The habit of “how long we sit at our desk” is becoming a trending topic. Studies are linking prolonged periods of sitting to an increase in the risk of hazardous health issues like heart disease, obesity, diabetes, and even cancer. A more disconcerting note is that we may not be able to counter the risks by complimenting the habit with regular exercise.
It may be a little early to tell whether the research provides a valid link. However, regardless of the medical research, paying some attention to the data has merit. It’s obvious we currently exist within a very sedentary culture, and it’s continuing to get worse. The fact that we sit at a desk for 7 or 8 hours a day may not be the root cause but it’s certainly compounding what some might call a sitting epidemic. Let’s remove science from the equation and simply look at some basic facts in today’s culture:
Therefore, it is no wonder sitting has become a topic of concern. However, the problem is deeper than the time at your work desk – it’s linked to the culture of today. Like generations before us, a work day usually required people to be stuck at a desk for 7 – 8 hours (a fact likely not to change anytime soon), but that didn’t necessarily translate into the health issues now tied to “sitting at a desk”. It is the other factors in addition to the workday sitting (a necessary evil) that’s creating the problem.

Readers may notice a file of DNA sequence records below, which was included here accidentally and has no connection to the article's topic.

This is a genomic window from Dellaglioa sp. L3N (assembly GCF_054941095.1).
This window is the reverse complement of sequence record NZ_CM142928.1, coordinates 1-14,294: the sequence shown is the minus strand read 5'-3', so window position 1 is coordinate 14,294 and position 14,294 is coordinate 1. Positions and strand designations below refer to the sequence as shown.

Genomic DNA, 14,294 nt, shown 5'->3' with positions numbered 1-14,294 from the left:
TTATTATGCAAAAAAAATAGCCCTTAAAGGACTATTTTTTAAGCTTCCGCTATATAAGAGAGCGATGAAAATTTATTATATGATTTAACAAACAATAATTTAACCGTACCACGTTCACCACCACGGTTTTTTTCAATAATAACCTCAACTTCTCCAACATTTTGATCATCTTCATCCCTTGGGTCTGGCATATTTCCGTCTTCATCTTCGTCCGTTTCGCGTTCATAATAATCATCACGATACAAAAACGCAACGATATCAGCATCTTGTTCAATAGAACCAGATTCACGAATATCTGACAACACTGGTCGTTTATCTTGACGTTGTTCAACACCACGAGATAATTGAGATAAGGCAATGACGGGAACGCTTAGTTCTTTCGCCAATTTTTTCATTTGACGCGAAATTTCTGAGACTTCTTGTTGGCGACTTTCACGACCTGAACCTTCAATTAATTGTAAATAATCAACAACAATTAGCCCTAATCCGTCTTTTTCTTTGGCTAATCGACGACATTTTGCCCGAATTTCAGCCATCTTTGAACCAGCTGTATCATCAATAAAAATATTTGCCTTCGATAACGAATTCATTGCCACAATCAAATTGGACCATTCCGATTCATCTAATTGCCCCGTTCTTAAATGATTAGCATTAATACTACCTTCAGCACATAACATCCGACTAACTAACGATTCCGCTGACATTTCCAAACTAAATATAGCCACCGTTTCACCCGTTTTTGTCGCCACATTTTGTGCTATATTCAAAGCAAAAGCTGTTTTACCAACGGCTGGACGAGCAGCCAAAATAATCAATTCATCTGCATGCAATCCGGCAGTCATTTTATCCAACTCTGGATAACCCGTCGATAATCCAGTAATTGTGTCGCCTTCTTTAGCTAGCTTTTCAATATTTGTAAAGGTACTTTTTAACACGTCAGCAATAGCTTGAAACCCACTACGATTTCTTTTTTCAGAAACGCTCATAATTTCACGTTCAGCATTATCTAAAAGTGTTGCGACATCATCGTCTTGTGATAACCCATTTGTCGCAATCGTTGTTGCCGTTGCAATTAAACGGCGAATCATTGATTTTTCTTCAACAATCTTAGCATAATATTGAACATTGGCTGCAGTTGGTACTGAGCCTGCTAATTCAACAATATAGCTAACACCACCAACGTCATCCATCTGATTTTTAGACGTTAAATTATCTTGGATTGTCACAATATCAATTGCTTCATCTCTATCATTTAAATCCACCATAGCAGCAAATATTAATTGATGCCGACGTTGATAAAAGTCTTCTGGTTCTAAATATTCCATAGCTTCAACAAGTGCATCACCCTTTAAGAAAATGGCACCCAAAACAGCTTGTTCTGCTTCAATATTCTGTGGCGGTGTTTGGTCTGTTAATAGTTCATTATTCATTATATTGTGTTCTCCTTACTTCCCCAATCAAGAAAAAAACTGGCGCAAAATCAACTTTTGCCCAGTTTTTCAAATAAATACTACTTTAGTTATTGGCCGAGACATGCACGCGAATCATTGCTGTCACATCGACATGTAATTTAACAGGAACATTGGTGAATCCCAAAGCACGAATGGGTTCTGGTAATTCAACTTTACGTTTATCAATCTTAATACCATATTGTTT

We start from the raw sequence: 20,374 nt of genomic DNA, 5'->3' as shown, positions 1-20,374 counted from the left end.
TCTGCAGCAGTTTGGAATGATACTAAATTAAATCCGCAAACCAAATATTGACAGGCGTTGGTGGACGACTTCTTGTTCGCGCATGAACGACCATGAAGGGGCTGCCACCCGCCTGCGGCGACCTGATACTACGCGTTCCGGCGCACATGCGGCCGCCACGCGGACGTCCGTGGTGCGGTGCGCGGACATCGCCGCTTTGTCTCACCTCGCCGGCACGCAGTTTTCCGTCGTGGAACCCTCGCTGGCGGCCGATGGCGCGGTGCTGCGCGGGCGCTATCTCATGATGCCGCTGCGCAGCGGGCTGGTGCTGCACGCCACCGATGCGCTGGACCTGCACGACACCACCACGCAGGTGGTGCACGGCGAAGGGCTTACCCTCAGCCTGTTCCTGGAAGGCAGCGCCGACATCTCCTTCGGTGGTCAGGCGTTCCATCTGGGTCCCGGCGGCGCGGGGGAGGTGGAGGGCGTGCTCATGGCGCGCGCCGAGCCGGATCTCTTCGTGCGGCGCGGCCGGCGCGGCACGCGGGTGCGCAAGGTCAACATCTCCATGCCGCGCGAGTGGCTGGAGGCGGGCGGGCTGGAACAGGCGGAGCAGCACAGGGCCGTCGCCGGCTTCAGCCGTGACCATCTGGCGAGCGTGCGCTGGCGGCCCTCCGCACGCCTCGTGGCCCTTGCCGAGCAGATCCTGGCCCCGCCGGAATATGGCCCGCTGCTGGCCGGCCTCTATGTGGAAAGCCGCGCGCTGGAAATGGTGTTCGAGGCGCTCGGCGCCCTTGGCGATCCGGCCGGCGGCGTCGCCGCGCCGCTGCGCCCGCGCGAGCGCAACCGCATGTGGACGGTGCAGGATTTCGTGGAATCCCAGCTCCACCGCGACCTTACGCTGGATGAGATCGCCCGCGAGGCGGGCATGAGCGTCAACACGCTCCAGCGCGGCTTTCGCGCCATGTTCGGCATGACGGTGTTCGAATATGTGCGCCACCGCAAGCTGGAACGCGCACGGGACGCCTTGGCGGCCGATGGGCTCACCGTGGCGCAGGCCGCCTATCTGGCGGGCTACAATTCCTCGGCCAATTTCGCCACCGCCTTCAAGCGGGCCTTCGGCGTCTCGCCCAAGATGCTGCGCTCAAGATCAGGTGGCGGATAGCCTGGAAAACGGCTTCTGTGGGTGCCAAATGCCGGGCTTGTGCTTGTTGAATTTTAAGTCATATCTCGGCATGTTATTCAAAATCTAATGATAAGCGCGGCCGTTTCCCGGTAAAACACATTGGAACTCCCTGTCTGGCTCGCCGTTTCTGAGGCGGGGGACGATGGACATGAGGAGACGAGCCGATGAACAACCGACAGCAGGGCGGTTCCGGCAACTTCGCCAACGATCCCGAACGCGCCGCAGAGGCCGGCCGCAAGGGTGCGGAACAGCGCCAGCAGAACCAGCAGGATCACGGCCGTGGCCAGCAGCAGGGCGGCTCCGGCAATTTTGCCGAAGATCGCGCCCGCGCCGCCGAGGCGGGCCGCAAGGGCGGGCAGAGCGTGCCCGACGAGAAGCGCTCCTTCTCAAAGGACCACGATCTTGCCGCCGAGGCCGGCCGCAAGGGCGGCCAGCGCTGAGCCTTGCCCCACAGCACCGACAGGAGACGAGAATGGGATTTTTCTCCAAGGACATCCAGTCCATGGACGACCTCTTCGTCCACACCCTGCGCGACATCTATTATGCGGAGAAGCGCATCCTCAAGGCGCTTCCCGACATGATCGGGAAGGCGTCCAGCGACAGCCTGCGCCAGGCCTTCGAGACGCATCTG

It would make sense to pay some attention to your daily sitting habits (both mandatory and leisurely) and figure out how to reduce any patterns of extended sitting. If you can’t change your work situation maybe you can tweak it as well as revise some of your leisurely habits to reduce the amount of sitting. Some ideas to consider:
Make a commitment to turn off, plug out and thumb down when you can and let’s take back our health – and we don’t need any more research to tell us we should! For more ideas on things to do, visit our Activity Guide.
Comments are closed.